Embrace that. People do think humans didn't come from their planet. How does that impede or help your story? How do your readers relate to that? You're showing what the characters think, or what they do. You're not explaining the world-building to your reader, he's supposed to figure it out on their own. There's people in a world. They have stories. Some of those might be true within the context of your story. Until you get to a point where it becomes obvious that you're talking about a "failed" colony of Earth, it's uncertain what you're really writing about - plenty of stories exist about humans of Earth, fallen from grace.
I think readers will believe this - the idea of a society that has forgotten its true origins is actually not uncommon. Two examples of similar forgettings are Heinlein's Orphans of the Sky and Hal Clement's The Nitrogen Fix. Both stories happen after a societal collapse and the loss of literacy.
However, I would actually argue that this kind of forgetting is not guaranteed, even given collapse and a long time. The natives of Easter Island for centuries have passed down stories of their seaborne arrival. But, to be fair, I'm not aware of what the stories were for other island peoples.
Pandemic Episode of Lost Syndrome
This small group of colonists chose a wonderful planet that was very similar to their home planet. The new planet, however, contained a very particular niche apple tree that could grow only in the one grove the colonists settled near. Because it is so geographically restricted, that tree had developed an extreme defense mechanism via a chemical that acts upon neurotransmitters to effectively temporarily interfere with memory processes. This prevents the local fauna that happen upon that grove and eat the apples from purposefully finding their way back later. This protects the trees from too much environmental competition from these particular fauna that routinely eat all the small saplings before they can establish into fruit bearing adult trees.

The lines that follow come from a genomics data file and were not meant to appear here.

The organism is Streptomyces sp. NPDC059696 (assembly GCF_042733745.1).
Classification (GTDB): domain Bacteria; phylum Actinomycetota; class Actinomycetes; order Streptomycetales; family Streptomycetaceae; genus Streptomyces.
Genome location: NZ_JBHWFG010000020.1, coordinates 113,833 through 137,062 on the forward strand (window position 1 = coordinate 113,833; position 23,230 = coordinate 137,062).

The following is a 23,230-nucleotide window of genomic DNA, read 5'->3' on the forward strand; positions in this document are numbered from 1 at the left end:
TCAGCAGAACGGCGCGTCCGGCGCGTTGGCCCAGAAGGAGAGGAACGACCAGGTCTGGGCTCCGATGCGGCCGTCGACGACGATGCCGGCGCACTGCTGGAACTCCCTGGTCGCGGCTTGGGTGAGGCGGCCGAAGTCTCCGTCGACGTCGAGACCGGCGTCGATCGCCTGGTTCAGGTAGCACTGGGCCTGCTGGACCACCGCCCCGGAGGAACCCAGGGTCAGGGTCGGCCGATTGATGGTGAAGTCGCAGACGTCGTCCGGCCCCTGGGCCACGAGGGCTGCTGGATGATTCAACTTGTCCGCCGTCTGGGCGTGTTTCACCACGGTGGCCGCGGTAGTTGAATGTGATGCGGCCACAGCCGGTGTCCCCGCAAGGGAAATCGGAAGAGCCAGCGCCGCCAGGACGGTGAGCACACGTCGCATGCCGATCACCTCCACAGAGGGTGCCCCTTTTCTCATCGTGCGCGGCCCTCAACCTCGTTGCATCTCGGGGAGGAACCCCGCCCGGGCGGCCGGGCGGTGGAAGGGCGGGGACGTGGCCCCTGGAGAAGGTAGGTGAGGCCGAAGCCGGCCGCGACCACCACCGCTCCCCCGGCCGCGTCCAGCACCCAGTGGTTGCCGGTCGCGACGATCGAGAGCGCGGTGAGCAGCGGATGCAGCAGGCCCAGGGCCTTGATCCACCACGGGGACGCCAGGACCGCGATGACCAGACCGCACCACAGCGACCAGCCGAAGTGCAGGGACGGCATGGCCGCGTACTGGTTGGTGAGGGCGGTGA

These apples look amazingly like the ones from home, and although warned against eating native produce until testing could be done, a young cook finds the grove and, in delight, gathers as many apples as she can and rushes to bake a special treat for the anniversary picnic celebrating their first year on the planet. Everyone loves the pies and all remark about what a wonderful reminder of home these apple pies are.
For some reason, the new small group of human colonists are affected only gradually over several months, and only in long term memory, which also ends up being irreversible. It affects only that first generation. They remember basic things about themselves like how to take care of themselves and each other, but forget quite quickly why they are there, where they came from and all their old societal patterns and rituals they had brought with them. The only ones who don't eat the apple pies are babies, so within a very short time, everyone thinks they've always been from there.
Eventually over time, someone finds the apple grove again, but the whole community is much bigger by then and only a couple people are ever stricken at a time so that the people soon connect long term memory loss with eating apples from that grove. It becomes a huge taboo to eat apples from that grove and they name the sickness the "lost syndrome" because those stricken slowly forget where they grew up and complain that they feel lost and homesick without knowing why.